The bastard gumwood (Commidendrum rotundifolium) is endemic to St Helena, a small island in the South Atlantic. This volcanic island has 45 reported endemic plant species, however all of them are rare and threatened and at least 8 are thought to already be extinct. Conservation efforts have been trying to save the bastard gumwood from extinction and the future is now looking brighter for this tree species.
By the end of the 19th Century, the bastard gumwood was thought to be extinct until an individual tree was rediscovered in 1982 on a remote cliff. This tree was then destroyed by a gale in 1986 and the species was assessed as Extinct in the Wild on the IUCN Red List.
Since this assessment, another single wild individual tree has been discovered, which grows out from a crack in a cliff with a drop of over 50m below it. There is also one remaining mature cultivated individual.
The bastard gumwood and the now extinct Helena ebony tree (Trochetiopsis melanoxylon) are dryland species. These species once formed dry forests which covered the mid-altitude zone of the island. When the British colonized the island in 1600 these forests were cleared for timber and plantations. Remaining trees were threatened from overgrazing by introduced mammals such as pigs and goats as well as competition from highly invasive plant species.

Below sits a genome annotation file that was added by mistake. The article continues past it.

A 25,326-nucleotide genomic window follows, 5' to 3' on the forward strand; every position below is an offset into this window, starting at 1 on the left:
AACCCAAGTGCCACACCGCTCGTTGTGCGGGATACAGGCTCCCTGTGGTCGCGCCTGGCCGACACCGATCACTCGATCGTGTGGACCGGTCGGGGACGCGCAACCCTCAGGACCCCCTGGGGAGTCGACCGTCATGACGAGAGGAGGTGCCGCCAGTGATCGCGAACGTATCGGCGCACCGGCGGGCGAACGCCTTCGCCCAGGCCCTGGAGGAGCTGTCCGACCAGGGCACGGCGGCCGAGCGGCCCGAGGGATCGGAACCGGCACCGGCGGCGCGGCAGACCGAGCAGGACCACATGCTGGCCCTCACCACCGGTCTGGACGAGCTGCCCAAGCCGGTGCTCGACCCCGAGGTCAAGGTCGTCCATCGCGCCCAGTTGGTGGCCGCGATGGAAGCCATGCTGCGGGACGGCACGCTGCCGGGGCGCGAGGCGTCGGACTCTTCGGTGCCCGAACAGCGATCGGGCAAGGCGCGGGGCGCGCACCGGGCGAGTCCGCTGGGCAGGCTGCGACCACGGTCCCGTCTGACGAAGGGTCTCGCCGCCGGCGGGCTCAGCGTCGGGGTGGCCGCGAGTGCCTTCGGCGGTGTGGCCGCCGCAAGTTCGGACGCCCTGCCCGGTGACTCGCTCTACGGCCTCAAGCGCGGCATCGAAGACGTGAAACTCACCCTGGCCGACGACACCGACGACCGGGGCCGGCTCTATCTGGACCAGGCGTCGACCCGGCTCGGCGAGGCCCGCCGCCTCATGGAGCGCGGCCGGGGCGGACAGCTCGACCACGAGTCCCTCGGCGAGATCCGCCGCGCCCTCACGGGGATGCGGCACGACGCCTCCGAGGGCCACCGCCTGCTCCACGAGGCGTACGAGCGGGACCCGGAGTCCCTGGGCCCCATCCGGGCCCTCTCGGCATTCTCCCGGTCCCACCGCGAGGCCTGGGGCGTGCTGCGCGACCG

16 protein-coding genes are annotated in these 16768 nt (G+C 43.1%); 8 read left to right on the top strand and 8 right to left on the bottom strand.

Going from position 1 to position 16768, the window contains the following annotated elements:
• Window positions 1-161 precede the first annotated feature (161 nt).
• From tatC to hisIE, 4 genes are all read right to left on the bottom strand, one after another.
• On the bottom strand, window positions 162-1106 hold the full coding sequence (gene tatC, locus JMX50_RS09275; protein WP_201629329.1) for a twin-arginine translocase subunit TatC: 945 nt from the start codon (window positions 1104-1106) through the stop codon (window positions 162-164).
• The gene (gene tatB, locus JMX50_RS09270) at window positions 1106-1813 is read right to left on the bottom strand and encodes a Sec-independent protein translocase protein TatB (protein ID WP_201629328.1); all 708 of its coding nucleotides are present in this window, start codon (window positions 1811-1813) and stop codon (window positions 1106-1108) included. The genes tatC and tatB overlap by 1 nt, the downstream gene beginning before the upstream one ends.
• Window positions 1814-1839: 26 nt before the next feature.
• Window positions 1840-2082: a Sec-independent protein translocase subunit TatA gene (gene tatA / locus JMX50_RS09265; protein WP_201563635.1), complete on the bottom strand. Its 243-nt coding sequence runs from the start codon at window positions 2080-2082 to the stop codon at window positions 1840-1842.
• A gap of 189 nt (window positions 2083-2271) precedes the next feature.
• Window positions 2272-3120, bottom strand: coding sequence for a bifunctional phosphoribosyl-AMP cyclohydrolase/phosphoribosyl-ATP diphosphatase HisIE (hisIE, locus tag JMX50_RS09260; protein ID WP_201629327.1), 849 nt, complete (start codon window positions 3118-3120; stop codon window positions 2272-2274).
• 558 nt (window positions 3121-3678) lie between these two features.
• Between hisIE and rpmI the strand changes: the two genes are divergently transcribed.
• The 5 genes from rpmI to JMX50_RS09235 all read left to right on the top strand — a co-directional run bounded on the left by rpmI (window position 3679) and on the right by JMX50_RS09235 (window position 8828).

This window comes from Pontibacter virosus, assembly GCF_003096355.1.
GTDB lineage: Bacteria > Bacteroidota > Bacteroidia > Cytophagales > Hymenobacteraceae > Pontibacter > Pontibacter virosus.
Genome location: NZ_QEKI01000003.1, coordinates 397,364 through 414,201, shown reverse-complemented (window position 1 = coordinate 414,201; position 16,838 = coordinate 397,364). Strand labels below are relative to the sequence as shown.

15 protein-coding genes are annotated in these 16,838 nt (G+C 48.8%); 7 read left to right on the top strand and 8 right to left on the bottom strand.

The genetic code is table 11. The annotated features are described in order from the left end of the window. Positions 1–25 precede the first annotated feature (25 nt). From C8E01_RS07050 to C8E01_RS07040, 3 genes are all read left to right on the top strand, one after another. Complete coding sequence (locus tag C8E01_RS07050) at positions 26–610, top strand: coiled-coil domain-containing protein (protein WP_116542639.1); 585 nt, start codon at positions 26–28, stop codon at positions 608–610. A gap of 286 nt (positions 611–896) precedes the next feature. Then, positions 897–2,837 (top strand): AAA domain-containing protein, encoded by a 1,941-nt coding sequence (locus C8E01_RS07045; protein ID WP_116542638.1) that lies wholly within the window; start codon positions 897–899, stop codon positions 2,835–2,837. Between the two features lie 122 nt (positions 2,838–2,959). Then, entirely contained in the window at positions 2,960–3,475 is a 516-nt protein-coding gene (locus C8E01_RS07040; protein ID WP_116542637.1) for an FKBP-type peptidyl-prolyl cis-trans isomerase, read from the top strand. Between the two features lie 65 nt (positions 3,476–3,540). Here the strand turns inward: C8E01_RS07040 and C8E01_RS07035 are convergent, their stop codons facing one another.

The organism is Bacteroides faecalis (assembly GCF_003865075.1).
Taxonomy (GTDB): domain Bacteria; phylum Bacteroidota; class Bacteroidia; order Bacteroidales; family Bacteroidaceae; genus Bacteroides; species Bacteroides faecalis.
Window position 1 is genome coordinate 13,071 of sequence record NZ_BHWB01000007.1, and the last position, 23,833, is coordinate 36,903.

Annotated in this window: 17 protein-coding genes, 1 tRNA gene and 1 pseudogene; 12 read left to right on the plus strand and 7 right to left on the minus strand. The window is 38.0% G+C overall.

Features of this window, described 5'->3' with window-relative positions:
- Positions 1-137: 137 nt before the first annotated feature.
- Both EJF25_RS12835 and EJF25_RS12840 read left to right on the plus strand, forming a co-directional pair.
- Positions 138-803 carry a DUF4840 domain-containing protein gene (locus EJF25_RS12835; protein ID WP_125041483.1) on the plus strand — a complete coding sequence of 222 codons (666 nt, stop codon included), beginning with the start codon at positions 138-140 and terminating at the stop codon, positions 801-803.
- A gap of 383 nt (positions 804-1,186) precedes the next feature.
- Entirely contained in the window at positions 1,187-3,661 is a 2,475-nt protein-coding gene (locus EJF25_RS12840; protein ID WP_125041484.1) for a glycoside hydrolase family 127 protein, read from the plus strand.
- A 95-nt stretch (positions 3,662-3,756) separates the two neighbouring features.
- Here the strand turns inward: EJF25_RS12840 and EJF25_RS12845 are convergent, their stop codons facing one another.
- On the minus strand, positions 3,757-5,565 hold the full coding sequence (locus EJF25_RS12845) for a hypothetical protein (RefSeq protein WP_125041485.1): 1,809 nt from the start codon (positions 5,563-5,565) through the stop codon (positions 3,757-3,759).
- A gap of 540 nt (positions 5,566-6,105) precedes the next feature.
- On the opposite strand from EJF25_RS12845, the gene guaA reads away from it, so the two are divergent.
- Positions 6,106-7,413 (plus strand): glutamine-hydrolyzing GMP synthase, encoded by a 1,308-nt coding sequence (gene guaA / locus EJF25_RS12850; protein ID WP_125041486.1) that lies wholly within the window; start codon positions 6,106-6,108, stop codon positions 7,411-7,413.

Conservation projects on the island, led by the St Helena government and the St Helena National Trust, are working to establish a self-sustaining population of the bastard gumwood. The tree is enclosed in a cage of netting to prevent cross pollination by insects from its sister species the false gumwood (Commidendrum spurium).
To produce fertile seeds from which to grow new seedlings the tree must be self-pollinated and this must be done by hand. Small paintbrushes are used to collect pollen grains and spread them from one flower to another. However, this is made more difficult by the fact the tree has mechanisms in place to prevent self-pollination. Only 1 in 10,000 pollen grains have the genetic mutation which will allow self-pollination to occur.
Since 2010, almost 500 saplings have successfully been grown. These young trees are planted away from other gumwoods and were able to be pollinated naturally by insects. These trees originally planted have since gone on to produce natural offspring and more saplings have been planted including alongside other dryland species in a protected area to try to restore dry forest communities.The success in planting new saplings and increasing the number of ex situ individuals as well as the discovery of a mature individual in the wild means the future of the bastard gumwood is looking much more hopeful.